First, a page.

WOMAN: And if you look at it, it’s almost the same curve as this patient that is positive.

MILES O’BRIEN: While they wait for results, the father is taken to an Ebola treatment center run by the International Medical Corps. Doctors here must assume and dress for the worst. And, unfortunately, in this case, that is warranted. The genetic test confirms the father has Ebola.

The grim verdict comes 48 hours after the ambulance took him away from his boys. And with Ebola, any delay can be deadly. It’s either two extra days for the virus to spread or it means a person without Ebola might wait two days near patients who are very sick and extremely contagious.

In Kenema, a few hundred miles away, they’re using a prototype Ebola test that is fast and simple.

MAN: Sample for Ebola.

MILES O’BRIEN: The rapid test was developed by a Colorado company called Corgenix. Instead of looking for genetic material, the Corgenix test looks for antigens, proteins on the Ebola virus surface. It’s not as accurate as the genetic technique, but it is as easy as a home pregnancy test.

Two lines on the left means positive for Ebola, one line on the right negative, no Ebola. It is a low-tech solution, to be sure. But, as it turns out, low tech is the cutting edge in the world of rapid diagnostics.

LEE GEHRKE, Massachusetts Institute of Technology: It’s very simple, requires no refrigeration, no power, no special training.

MILES O’BRIEN: At MIT, biologist Lee Gehrke leads a team that is creating, assembling and shipping do-it-yourself diagnostic kits designed to give health workers in the field the ability to make their own tests for multiple pathogens at once, Ebola, yellow fever and dengue, for starters.

The solutions contain antibodies to these diseases, our natural defenses. They have found a novel way to color-code them using gold nanoparticles of varying size. So, whichever antibodies are engaged in battle with the disease will leave telltale proof of what ails a patient.

It’s all open-source, no patents. Gehrke says the test costs $5 now and could get cheaper.

Why haven’t we had an easier test for Ebola sooner?

LEE GEHRKE: That’s a very important question. And I think, unfortunately, part of the answer is economics. It boils down to whether there are markets for these devices because many of these viruses appear as hot spots and then go away. There’s no constant market.

MILES O’BRIEN: But an entrepreneur in Cambridge with MIT and Harvard lineage believes there is a market for a device that strikes a balance between low tech and high accuracy.

ANITA GOEL, CEO, Nanobiosym: Drop of blood here to the chip.

MILES O’BRIEN: Anita Goel is CEO of a startup called Nanobiosym. Her device is called Gene-RADAR.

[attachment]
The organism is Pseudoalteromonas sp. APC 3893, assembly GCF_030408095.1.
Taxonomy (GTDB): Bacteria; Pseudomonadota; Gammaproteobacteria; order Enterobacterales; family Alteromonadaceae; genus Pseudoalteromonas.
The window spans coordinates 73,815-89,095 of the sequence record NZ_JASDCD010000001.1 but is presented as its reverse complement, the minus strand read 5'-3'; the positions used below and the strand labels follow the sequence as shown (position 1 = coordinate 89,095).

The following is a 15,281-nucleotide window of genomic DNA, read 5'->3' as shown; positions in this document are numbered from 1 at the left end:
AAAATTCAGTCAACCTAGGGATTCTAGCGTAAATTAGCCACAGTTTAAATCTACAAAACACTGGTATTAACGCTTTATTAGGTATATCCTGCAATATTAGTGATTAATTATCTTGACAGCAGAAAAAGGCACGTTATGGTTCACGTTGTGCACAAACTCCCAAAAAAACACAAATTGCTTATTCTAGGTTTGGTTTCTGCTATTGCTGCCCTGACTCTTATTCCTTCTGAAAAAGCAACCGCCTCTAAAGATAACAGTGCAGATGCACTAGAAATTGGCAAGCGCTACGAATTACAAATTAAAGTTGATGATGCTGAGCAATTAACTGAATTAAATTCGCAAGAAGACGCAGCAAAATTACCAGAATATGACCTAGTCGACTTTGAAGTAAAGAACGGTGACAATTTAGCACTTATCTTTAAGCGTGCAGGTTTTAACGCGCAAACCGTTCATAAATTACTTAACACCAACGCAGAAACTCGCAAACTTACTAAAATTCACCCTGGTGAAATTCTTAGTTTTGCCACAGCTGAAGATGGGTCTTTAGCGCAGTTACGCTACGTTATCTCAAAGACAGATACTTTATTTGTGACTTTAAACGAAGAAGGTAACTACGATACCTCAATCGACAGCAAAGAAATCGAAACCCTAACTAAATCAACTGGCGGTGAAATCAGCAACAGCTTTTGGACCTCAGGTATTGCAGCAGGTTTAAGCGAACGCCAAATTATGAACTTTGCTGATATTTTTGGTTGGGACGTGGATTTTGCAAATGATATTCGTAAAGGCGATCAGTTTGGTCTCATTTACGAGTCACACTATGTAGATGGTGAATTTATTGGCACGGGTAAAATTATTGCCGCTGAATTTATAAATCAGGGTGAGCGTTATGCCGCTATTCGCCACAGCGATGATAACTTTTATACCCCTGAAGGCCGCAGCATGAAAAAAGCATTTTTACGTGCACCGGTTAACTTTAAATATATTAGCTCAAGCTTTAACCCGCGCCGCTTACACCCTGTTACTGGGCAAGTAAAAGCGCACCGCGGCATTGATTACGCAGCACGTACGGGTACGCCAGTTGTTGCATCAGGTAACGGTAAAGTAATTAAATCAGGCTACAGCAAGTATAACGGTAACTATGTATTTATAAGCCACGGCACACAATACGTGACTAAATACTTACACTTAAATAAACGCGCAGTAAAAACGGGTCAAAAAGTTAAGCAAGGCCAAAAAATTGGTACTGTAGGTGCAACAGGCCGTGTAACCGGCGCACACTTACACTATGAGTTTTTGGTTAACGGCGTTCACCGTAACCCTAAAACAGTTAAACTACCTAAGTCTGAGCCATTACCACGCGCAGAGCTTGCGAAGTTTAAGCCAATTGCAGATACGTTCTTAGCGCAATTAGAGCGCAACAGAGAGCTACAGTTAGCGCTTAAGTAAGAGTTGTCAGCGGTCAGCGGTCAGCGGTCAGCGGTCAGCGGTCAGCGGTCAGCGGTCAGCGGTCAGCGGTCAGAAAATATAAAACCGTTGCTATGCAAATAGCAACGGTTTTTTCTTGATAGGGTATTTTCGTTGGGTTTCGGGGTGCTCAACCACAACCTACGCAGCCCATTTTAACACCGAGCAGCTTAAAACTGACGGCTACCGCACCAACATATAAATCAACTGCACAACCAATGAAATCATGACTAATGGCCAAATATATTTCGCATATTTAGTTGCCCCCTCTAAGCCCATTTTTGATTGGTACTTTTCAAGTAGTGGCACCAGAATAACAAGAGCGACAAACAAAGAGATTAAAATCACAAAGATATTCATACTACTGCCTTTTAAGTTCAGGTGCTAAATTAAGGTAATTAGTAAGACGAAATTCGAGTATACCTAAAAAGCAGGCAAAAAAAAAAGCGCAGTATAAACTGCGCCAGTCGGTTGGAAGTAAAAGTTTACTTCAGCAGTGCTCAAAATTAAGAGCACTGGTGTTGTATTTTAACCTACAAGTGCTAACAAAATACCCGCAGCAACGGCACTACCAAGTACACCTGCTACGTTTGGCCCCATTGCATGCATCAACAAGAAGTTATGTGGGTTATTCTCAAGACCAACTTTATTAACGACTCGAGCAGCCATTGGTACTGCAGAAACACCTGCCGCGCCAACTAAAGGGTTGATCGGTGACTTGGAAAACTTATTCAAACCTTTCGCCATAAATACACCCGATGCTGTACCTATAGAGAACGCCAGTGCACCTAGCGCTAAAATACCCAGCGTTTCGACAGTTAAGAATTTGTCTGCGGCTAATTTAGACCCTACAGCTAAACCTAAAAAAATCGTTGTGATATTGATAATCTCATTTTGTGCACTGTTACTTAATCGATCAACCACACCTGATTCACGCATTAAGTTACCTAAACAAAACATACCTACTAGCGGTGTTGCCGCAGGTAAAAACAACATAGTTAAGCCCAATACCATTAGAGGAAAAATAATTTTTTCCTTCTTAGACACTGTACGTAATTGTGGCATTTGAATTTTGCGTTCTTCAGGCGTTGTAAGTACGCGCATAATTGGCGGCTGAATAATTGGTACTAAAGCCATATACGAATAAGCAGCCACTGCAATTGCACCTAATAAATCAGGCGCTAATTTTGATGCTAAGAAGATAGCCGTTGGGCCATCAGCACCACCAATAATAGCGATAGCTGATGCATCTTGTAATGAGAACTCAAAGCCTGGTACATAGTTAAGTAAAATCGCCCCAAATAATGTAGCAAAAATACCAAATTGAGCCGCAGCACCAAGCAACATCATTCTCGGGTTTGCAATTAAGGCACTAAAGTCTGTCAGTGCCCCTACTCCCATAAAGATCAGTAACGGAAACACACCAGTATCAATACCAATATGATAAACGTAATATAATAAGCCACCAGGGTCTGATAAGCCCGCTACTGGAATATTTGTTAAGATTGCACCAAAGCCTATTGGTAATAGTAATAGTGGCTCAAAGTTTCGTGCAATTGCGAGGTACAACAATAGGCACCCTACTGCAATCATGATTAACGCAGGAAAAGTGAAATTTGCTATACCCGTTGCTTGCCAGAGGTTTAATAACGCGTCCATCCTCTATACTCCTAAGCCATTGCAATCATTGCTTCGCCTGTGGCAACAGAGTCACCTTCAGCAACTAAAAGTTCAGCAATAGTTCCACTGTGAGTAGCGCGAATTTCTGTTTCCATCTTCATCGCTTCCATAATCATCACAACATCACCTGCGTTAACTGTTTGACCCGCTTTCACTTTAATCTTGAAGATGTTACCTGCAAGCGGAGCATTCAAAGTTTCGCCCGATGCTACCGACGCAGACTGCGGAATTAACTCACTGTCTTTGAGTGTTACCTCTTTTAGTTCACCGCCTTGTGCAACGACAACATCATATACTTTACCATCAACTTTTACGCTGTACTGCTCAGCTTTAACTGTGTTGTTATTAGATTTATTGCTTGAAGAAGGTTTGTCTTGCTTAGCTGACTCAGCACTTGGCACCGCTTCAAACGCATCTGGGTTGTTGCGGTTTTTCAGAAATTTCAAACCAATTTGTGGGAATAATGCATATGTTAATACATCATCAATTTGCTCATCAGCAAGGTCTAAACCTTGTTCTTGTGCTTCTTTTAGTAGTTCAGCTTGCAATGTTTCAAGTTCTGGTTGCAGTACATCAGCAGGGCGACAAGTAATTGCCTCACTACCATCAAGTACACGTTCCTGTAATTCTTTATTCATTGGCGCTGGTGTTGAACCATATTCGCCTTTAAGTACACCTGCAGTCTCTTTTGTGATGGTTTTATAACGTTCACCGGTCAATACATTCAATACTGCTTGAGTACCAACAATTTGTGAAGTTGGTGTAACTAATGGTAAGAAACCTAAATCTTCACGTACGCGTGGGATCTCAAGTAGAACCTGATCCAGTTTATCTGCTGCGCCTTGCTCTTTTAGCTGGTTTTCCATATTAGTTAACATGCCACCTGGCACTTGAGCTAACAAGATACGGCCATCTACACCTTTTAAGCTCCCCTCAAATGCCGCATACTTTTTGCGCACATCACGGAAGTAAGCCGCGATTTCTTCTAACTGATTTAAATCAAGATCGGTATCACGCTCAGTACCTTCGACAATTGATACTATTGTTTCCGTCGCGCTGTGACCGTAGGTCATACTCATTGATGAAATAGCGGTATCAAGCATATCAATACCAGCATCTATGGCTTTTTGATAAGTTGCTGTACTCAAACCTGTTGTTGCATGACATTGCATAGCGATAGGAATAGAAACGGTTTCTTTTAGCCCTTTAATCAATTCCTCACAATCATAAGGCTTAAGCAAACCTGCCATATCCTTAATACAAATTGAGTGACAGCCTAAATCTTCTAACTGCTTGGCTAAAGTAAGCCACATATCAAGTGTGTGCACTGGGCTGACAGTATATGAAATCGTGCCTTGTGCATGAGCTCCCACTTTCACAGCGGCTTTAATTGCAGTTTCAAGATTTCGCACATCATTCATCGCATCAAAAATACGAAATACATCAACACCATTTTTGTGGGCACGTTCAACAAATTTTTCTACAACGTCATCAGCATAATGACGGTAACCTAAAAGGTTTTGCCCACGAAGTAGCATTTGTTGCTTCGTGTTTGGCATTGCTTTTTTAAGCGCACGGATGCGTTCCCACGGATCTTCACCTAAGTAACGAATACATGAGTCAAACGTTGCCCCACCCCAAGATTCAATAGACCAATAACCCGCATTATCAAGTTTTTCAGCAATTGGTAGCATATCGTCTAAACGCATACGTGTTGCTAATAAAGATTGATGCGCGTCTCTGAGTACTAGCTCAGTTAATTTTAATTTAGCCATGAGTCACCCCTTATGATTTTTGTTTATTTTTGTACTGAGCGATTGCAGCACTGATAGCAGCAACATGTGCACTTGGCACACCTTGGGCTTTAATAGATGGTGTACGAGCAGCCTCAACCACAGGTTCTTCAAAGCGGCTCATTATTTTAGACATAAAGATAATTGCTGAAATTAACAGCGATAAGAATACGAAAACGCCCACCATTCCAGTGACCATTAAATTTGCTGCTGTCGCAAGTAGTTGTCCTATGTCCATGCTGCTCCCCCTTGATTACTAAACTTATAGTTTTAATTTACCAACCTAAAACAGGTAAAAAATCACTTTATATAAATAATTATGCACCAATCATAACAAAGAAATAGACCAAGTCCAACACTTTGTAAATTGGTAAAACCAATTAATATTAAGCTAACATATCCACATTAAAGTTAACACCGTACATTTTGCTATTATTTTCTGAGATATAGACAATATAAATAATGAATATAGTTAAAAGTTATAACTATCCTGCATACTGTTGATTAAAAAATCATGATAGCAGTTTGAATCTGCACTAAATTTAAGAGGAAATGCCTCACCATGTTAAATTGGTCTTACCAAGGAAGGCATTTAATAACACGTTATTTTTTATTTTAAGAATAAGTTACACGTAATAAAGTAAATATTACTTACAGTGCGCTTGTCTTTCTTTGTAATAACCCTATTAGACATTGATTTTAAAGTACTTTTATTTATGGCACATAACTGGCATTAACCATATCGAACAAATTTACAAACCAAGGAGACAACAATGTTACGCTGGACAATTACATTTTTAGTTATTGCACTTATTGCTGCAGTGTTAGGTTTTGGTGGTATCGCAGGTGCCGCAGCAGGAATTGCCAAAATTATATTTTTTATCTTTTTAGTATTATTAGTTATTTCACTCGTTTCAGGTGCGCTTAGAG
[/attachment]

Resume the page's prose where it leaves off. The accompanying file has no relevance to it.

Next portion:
ANITA GOEL: So, now what is happening is, it’s processing the blood and it’s getting ready to get the RNA of the virus. Once it gets that, then it’s going to start copying it.

MILES O’BRIEN: She claims the device is nearly as accurate as traditional genetic testing, but that it will be 10 times cheaper. The idea is to detect the Ebola virus before it reaches the threshold when symptoms appear.

ANITA GOEL: Whether they have the Ebola virus or not and quantify what that viral load is.

MILES O’BRIEN: It sounds great, but it isn’t ready for prime time yet, not enough proof that it works. MIT biologist Lee Gehrke is skeptical.

LEE GEHRKE: The disadvantage with fancy technologies is that they are fancy technologies. And the question is, if they’re sent to these countries, if they break, what will happen? Can they be fixed?

MILES O’BRIEN: A good question in places like Kambia, where the poverty is crushing. For now, Dr. Otim and colleagues keep visiting the boy and his family once, sometimes twice a day, wielding only thermometers.

MAN (through interpreter): I feel very confident that we will survive this. We will pull through. We are really optimistic that we will end up free of Ebola.

MILES O’BRIEN: Sadly, his brother, the father of the boys, died, leaving them orphaned. Their quarantine clock is reset, another 21 days of constant surveillance and temperature checks, waiting to learn if they have been spared.

But, long after we leave, we get the word they’re all OK. Maybe next time, the tools will be better and the answers will come sooner.

Miles O’Brien, the PBS NewsHour, Kambia, Sierra Leone.

JUDY WOODRUFF: Miles’ next two reports in his Ebola series air next week. Tune in Thursday and Friday.